Using weight loss tables and charts is a great strategy when you want to control your weight, and making your own can be inspirational. What’s a weight loss table? It is a set of diet results (planned and/or actual), showing fat melting off over time, displayed in tabular form. In this post, we’ll take you through a couple of example weight loss tables from our Calorie Deficit Calculator.
The Purpose of a Weight Loss Table
The simplest weight loss tables contain a series of two things 1) the date, and 2) your weight on that date. A projected, or simulated, weight loss table lets you plan your weight loss progress, then compare your actual results. For example, if your plan is to lose 4 kilograms in 12 weeks, you write down a series of decreasing weights between now and 12 weeks from now. The final weight is your target weight (Xkg-4kg).
Not a Straight Line
If you were to plot your weight loss over the course of a few weeks, you will soon realise that your body is not a predictable machine. Weight is not lost like clockwork, even with the strictest calorie-controlled meal system. There are ups and downs, spurts and stops, and periods of seemingly no progress at all. A good weight loss table (and chart) will get the trend right, so that you can judge whether or not you are on the right track.
Things to Include
At the most basic level, the weight loss table contains a series of just two data points: weight and date. However, it is possible and more useful to include more detail. The weight table in our Calorie Deficit Calculator includes things like body fat percentage, BMI, and Calorie Intake and Expenditure. We also include an upper and lower weight number for each date (in addition to the planned number), so that you can assess how well you’re doing compared to plan.
How to Make a Weight Loss Table
You could make your own weight table on a piece of paper or a computer spreadsheet, or you could just use our tools. Here’s an example you can follow to make your own weight loss table with the calcount Calorie Deficit Calculator:
Start with Current Weight
In our example, a 45 year old man who weighs 95kg inputs his details. He aims to lose 5kg in six months, then maintain his new weight of 90kg for at least another 6 months.
Decide a Target Weight and Date
Our man enters his target weight (90kg) and the date by which he wants to reach it.
Think about Lifestyle Changes
Besides eating less, our subject decides that he does not want to exercise any more or less than his present lifestyle permits. Had he chosen to work out more, it is possible that he could put the odds of success further in his favour.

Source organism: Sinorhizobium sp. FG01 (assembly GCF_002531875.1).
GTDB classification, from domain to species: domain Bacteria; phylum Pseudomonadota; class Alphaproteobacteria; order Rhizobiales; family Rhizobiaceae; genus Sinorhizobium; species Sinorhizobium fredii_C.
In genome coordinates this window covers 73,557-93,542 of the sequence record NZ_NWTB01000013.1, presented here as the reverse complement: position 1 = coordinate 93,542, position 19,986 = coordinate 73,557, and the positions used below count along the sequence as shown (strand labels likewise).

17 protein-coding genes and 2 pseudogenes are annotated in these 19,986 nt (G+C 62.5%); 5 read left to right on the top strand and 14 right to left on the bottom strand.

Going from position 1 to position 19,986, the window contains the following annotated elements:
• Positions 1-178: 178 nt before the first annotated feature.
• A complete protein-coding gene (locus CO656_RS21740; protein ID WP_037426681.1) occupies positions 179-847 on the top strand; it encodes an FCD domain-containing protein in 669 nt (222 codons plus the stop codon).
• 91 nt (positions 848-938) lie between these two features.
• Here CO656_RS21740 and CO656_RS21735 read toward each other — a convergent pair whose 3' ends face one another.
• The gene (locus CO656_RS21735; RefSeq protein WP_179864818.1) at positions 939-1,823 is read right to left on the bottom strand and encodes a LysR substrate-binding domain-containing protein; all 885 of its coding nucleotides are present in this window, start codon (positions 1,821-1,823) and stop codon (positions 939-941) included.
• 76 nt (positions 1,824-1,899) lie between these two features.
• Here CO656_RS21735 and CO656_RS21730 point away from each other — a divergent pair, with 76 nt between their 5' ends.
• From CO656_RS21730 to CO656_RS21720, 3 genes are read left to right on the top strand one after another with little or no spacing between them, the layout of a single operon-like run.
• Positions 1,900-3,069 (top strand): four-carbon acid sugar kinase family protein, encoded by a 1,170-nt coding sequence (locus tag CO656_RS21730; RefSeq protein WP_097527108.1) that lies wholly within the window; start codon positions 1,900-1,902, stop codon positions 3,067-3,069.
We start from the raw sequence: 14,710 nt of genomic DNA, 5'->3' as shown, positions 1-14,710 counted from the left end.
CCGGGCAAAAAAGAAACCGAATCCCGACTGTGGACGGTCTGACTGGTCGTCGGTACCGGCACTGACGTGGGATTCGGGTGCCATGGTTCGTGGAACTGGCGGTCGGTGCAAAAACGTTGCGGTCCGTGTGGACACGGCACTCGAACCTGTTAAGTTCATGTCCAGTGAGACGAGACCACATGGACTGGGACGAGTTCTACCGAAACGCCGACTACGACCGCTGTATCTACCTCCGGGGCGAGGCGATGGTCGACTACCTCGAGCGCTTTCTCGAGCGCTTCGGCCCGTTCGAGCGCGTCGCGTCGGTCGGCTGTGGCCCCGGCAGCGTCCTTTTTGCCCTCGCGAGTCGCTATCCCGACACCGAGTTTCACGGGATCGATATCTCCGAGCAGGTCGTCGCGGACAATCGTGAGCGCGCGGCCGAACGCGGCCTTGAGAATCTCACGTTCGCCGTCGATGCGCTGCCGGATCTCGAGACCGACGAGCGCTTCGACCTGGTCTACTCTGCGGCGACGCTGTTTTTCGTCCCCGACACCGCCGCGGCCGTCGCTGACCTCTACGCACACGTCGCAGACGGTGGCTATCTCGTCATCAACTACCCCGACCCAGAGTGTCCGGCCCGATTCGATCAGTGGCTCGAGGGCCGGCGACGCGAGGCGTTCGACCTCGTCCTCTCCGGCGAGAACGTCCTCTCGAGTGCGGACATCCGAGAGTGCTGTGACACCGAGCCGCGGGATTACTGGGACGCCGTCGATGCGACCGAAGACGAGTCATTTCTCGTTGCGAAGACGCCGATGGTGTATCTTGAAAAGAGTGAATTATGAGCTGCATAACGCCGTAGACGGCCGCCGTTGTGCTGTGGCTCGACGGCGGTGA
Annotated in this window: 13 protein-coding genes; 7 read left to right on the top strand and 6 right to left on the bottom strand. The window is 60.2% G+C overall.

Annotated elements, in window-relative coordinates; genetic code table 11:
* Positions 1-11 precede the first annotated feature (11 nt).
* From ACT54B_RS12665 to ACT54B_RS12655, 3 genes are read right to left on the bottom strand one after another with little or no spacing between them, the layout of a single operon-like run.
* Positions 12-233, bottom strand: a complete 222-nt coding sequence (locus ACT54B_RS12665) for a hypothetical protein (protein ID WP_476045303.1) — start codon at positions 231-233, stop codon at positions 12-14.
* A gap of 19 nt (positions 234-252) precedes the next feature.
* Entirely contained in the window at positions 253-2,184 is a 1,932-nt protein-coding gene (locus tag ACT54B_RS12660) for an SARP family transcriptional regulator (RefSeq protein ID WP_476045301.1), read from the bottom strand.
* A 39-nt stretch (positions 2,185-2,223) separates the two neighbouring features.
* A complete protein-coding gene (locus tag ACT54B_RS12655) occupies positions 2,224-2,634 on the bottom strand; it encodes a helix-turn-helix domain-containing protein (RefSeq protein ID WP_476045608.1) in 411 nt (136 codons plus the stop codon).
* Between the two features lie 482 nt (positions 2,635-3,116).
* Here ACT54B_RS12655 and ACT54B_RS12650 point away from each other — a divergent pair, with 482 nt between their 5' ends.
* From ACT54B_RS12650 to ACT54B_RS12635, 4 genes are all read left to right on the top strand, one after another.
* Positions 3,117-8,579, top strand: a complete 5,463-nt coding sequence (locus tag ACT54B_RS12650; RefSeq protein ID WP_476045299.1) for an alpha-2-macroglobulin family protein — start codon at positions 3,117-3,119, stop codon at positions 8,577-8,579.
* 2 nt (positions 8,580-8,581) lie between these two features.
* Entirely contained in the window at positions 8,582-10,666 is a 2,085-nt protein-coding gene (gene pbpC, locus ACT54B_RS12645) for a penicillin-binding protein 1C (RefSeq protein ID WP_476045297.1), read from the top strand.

Get Your Calories
The next step produces three daily calorie numbers for maintaining present weight, reaching the target weight, and maintaining the new (target) weight.
The Weight Table Display
Our man now reviews the start and end points of the data series in his table. There are Initial (current) and Final (target) values for weight, body fat, and BMI.
Weight Loss Charts
The Weight Loss Table produces a set of charts, which visually depict the table data. In a single glance, the man can get an insight to what his weight loss journey will be like. The solid line is bordered by a shaded area of possibilities.
Calories IN/OUT Balance
A useful chart from the table is called “Intake & Expenditure”. It shows how intake calories are cut to below the expenditure calories for the calorie deficit period before rebounding to the new maintenance level.
Weight Loss Table Progress
The actual weight table can be downloaded onto your device, edited and printed as you like. It is a basic spreadsheet in its simplest form. In our example, the man compares his weight table and charts to the reports he gets from the calcount Calorie Tracker.
Weight Loss Table Maintenance
Having achieved his desired weight, our man projects his weight table forward another 6 months. Over time, he may even feel motivated to drop another 5kg. He now knows how to do it!
Just Start Now
The best Weight Tables are the ones you actually use. Get yours right now!